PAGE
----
The State of Network Security Tools on BSD, by Michael Shirk
Network Security Monitoring (NSM) is the foundation of monitoring a network for potential intrusions and extrusions. Security tools like Snort, Suricata, and Bro create network logs to assist with investigating potential intrusions. There always seems to be interest on the Snort, Suricata, and Bro mailing lists for running open source security tools on BSD operating systems. The goal of this talk will be to describe the current state of open source security tools running on the various BSD operating systems, and what technology can assist with moving more security monitoring back to BSD. There will also be a discussion on log management, and what solutions are available for BSD operating systems.
In the early days of BSDCan, and the DC area BSD conferences, there was great interest in the use of BSD operating systems for Network Security Monitoring (NSM). Tools such as Sguil showcased the entire process of incident response using just FreeBSD. Since the early 2000s, security companies have moved away from BSD operating systems to use Linux based sensor platforms (even Security Onion, the most popular platform for NSM runs on Ubuntu). Although there were performance gains at the time to change (for things like SMP), Linux systems have grown to be much more annoying than running Windows systems due to complexity and security vulnerabilities. In 2016, with the growing concern on the direction of the various Linux distributions, there has been interest in moving to a sensible UNIX platform for network security tools. I have been pushing for the evaluation of BSD network sensors as high performance network sensors, ideally with commodity hardware, but also with the addition of specialized network cards.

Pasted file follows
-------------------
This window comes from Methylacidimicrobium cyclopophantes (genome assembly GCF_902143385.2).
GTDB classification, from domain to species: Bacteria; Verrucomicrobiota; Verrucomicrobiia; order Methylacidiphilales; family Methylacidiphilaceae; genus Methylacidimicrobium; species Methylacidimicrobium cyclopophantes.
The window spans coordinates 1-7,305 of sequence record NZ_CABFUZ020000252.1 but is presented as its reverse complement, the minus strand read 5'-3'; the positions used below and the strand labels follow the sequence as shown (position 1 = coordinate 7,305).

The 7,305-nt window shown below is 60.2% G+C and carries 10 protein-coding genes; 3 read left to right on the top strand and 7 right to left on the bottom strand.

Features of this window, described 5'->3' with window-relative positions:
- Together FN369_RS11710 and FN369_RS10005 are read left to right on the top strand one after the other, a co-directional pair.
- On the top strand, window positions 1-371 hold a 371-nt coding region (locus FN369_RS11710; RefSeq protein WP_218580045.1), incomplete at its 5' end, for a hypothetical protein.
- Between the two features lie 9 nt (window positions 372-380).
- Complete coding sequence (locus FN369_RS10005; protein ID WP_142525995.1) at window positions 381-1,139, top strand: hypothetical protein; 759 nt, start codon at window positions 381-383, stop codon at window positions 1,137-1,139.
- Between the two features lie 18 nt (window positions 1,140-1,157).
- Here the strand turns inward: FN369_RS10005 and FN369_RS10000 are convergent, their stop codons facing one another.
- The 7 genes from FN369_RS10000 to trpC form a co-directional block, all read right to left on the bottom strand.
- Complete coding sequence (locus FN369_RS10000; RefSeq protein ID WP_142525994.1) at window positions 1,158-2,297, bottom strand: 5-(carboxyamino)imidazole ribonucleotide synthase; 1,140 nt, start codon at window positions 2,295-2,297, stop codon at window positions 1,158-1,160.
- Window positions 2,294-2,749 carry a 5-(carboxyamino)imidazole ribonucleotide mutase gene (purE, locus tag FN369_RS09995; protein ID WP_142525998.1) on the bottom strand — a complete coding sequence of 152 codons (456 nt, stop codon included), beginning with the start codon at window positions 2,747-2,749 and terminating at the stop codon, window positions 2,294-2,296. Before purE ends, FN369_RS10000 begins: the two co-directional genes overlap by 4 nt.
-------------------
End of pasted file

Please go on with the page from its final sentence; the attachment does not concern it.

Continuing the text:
The goal of this talk will be to provide an overview of the current network security tools available for the BSD operating systems, how to utilize them on each operating system, including any special tweaks for security or performance, and to advocate for their use on BSD operating systems. This talk will discuss my experience representing the BSD community at BroCon and SuriCon 2016, and other anecdotal information about the various network security tools. The talk will also cover the managing of log data, as this has been a point of contention recently with the tools that are available and open source for storing logs files.